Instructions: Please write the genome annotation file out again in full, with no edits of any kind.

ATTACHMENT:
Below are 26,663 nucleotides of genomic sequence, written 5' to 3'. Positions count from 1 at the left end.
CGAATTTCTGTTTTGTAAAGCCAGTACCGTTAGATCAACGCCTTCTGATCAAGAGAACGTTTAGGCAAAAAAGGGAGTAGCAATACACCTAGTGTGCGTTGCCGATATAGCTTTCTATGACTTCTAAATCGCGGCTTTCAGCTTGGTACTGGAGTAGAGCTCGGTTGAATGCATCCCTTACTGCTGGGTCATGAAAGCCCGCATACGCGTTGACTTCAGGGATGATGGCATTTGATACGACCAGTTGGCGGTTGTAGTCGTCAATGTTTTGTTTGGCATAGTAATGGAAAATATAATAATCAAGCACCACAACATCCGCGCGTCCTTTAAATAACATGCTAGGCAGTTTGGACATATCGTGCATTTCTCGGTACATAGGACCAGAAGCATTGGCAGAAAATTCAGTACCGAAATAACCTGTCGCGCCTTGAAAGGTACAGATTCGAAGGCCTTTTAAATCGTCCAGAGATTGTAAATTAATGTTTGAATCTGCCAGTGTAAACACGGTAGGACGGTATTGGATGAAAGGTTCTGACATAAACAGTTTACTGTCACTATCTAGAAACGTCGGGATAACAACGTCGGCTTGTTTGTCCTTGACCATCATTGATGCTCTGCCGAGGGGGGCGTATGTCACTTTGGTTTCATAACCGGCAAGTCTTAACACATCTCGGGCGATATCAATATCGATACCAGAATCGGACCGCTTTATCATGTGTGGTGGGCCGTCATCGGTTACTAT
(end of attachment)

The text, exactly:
Below are 26,663 nucleotides of genomic sequence, written 5' to 3'. Positions count from 1 at the left end.
CGAATTTCTGTTTTGTAAAGCCAGTACCGTTAGATCAACGCCTTCTGATCAAGAGAACGTTTAGGCAAAAAAGGGAGTAGCAATACACCTAGTGTGCGTTGCCGATATAGCTTTCTATGACTTCTAAATCGCGGCTTTCAGCTTGGTACTGGAGTAGAGCTCGGTTGAATGCATCCCTTACTGCTGGGTCATGAAAGCCCGCATACGCGTTGACTTCAGGGATGATGGCATTTGATACGACCAGTTGGCGGTTGTAGTCGTCAATGTTTTGTTTGGCATAGTAATGGAAAATATAATAATCAAGCACCACAACATCCGCGCGTCCTTTAAATAACATGCTAGGCAGTTTGGACATATCGTGCATTTCTCGGTACATAGGACCAGAAGCATTGGCAGAAAATTCAGTACCGAAATAACCTGTCGCGCCTTGAAAGGTACAGATTCGAAGGCCTTTTAAATCGTCCAGAGATTGTAAATTAATGTTTGAATCTGCCAGTGTAAACACGGTAGGACGGTATTGGATGAAAGGTTCTGACATAAACAGTTTACTGTCACTATCTAGAAACGTCGGGATAACAACGTCGGCTTGTTTGTCCTTGACCATCATTGATGCTCTGCCGAGGGGGGCGTATGTCACTTTGGTTTCATAACCGGCAAGTCTTAACACATCTCGGGCGATATCAATATCGATACCAGAATCGGACCGCTTTATCATGTGTGGTGGGCCGTCATCGGTTACTAT